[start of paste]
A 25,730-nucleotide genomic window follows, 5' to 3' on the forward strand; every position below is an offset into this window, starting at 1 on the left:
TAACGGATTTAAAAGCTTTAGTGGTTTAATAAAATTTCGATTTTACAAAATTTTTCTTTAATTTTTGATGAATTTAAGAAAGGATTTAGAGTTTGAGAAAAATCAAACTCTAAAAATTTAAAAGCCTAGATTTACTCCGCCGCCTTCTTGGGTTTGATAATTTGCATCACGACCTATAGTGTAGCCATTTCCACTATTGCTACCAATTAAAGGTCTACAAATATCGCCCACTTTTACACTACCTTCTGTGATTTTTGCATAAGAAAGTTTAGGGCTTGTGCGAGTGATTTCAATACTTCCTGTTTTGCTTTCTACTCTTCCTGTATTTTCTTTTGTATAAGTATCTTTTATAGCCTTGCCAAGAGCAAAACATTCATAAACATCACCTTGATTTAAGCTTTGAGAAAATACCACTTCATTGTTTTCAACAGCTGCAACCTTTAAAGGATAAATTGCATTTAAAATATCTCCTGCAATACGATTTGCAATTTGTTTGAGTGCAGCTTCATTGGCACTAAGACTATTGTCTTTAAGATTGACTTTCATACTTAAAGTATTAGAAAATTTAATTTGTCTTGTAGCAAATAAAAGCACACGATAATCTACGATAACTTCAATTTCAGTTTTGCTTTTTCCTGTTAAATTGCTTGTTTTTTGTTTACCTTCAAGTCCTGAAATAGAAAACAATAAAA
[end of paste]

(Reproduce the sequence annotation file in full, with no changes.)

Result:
A 25,730-nucleotide genomic window follows, 5' to 3' on the forward strand; every position below is an offset into this window, starting at 1 on the left:
TAACGGATTTAAAAGCTTTAGTGGTTTAATAAAATTTCGATTTTACAAAATTTTTCTTTAATTTTTGATGAATTTAAGAAAGGATTTAGAGTTTGAGAAAAATCAAACTCTAAAAATTTAAAAGCCTAGATTTACTCCGCCGCCTTCTTGGGTTTGATAATTTGCATCACGACCTATAGTGTAGCCATTTCCACTATTGCTACCAATTAAAGGTCTACAAATATCGCCCACTTTTACACTACCTTCTGTGATTTTTGCATAAGAAAGTTTAGGGCTTGTGCGAGTGATTTCAATACTTCCTGTTTTGCTTTCTACTCTTCCTGTATTTTCTTTTGTATAAGTATCTTTTATAGCCTTGCCAAGAGCAAAACATTCATAAACATCACCTTGATTTAAGCTTTGAGAAAATACCACTTCATTGTTTTCAACAGCTGCAACCTTTAAAGGATAAATTGCATTTAAAATATCTCCTGCAATACGATTTGCAATTTGTTTGAGTGCAGCTTCATTGGCACTAAGACTATTGTCTTTAAGATTGACTTTCATACTTAAAGTATTAGAAAATTTAATTTGTCTTGTAGCAAATAAAAGCACACGATAATCTACGATAACTTCAATTTCAGTTTTGCTTTTTCCTGTTAAATTGCTTGTTTTTTGTTTACCTTCAAGTCCTGAAATAGAAAACAATAAAA